Tips, Tricks, and Timely Information about the Application Process


Letters of Recommendation

Think Before You Ask!

Your letter should not only recap information that is already revealed through your transcript and brag sheet. It is a strategic tool that should convey new information.

You mean I should not ask my Chemistry teacher for letter? After all, I get a 5 on my Chem AP, I’m president of the Chemistry Club, and won a regional award for my Chemistry project.

That’s exactly what I mean. Those three wonderful data points are already on your application! Unless your Chemistry teacher can share additional concrete information, ask someone else.

So, whom should I ask?

Recommendation letters should highlight your positive traits and, if necessary, reframe perceived negative ones as positives. Ask yourself:
  • How well does the teacher really know you?
  • Did the teacher like you?
  • Is the teacher familiar with your: passion, compassion, quirks, strengths, goals?

Ask Early! Give a Gift!

Gift your teachers the gift of time: time to think, reflect, recall, plan…and then write. You’ll probably receive a gift in return: a compelling letter that will help to convince an admission counselor that you will be an asset to the incoming class.

If you choose carefully and give your teacher generous lead-time (and even some memory joggers about telling anecdotes) you’ll end up with a winning letter!

"Mom, if I need your help, I’ll ask you.”

Months after embarking upon the college application process independently, Christianne Beasley was ready to ask. The request came the day she asked her mom, Nancy to write an optional parental recommendation letter for Smith College.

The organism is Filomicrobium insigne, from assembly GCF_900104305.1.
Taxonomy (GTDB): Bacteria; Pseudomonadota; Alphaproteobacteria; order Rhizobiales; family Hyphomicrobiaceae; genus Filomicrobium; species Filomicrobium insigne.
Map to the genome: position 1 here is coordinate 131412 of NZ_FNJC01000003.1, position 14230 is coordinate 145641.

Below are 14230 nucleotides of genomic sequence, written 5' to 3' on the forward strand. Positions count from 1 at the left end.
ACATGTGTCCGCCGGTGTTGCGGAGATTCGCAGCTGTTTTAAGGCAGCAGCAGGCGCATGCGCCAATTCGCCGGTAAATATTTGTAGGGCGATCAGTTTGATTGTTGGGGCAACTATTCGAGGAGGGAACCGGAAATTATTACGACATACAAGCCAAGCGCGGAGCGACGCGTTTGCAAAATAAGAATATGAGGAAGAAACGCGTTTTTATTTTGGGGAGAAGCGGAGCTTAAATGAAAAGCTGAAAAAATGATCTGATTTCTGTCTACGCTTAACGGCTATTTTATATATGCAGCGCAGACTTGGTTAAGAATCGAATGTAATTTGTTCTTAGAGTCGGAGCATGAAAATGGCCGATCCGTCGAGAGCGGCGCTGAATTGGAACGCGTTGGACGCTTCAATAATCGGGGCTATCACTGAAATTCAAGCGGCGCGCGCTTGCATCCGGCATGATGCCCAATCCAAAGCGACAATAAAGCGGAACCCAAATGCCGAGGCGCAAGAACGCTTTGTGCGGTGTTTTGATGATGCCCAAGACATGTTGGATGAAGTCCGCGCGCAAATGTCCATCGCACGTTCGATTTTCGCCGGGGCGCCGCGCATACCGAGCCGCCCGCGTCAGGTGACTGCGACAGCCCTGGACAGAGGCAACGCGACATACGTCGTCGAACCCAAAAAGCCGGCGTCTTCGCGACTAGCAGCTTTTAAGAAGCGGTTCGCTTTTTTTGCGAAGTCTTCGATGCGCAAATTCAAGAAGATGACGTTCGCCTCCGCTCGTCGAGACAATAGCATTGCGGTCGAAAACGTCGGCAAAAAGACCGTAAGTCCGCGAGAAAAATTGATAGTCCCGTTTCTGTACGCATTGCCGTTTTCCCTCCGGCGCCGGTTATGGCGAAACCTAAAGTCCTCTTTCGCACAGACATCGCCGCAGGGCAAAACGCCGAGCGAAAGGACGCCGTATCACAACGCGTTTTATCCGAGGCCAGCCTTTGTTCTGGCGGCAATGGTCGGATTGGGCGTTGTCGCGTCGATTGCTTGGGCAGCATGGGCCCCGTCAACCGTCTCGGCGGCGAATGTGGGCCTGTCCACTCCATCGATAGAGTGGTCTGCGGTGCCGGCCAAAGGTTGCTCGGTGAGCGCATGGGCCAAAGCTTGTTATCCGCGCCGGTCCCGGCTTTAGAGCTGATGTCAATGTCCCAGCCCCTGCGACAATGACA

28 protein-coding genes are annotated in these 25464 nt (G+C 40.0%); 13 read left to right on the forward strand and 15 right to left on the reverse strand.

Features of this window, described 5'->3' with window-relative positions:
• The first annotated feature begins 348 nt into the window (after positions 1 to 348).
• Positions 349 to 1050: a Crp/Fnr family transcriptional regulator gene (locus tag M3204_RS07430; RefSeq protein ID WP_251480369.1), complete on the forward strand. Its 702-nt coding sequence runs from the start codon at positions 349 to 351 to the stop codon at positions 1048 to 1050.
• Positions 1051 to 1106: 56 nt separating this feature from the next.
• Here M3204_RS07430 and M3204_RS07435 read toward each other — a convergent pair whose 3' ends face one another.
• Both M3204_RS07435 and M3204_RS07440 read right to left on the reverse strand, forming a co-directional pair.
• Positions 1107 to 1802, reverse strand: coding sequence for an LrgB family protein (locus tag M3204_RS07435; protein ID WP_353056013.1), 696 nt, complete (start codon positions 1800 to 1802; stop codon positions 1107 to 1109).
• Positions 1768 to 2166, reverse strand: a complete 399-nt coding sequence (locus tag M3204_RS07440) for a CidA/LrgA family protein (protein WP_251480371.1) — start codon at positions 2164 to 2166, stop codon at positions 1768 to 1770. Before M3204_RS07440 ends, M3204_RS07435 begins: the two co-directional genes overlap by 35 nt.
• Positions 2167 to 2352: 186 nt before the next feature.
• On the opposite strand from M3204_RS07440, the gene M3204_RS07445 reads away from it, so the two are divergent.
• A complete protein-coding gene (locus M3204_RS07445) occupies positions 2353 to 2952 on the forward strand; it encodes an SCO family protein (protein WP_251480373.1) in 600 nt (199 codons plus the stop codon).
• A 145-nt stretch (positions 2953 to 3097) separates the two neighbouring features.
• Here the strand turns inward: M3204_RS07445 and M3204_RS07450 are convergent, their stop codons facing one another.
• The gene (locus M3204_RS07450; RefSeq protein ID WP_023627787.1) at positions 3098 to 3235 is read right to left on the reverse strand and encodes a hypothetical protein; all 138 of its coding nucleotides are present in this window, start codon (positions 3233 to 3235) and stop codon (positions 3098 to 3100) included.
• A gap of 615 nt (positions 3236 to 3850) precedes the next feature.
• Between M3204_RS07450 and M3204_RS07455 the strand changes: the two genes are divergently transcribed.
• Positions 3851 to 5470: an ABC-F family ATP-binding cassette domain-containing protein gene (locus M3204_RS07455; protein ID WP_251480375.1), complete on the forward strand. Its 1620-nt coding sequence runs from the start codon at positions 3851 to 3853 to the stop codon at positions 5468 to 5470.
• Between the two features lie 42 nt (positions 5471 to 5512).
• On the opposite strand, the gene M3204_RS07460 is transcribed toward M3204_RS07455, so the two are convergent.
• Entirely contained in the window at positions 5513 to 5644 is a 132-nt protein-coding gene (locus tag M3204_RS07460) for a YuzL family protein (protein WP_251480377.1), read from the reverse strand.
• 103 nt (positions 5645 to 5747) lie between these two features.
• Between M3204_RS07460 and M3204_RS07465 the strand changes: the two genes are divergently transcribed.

Wondering why a school would bother reading letters from parents boasting about their kids? Smith's director of admission, Debra Shaver explains that parents often provide just the color needed to enliven and complete a portrait that is painted only with grades, test scores and traditional recommendation letters. In fact, "You might think they do nothing but brag,” she said. "But parents really get to the essence of what their daughter is about in a way we can't get anywhere else.”

Feeling frustrated that the school of your dreams, like most, does not offer this option? Don’t worry. You can still benefit from your parents’ unique insights. Solicit their advice. Ask them tough pointed questions about…you. They might be able to help you pinpoint the exact personal traits you should emphasize in your essay. Remember your essay isn’t only about answering a question. It is a strategic tool to convince your reader that you will be an asset to the incoming class. Your parents, who know you quite well, may be just the perfect people to help you articulate your strategic message. Just ask!

Letter from home brings Smith applicants to life
By JUSTIN POPE | The Associated Press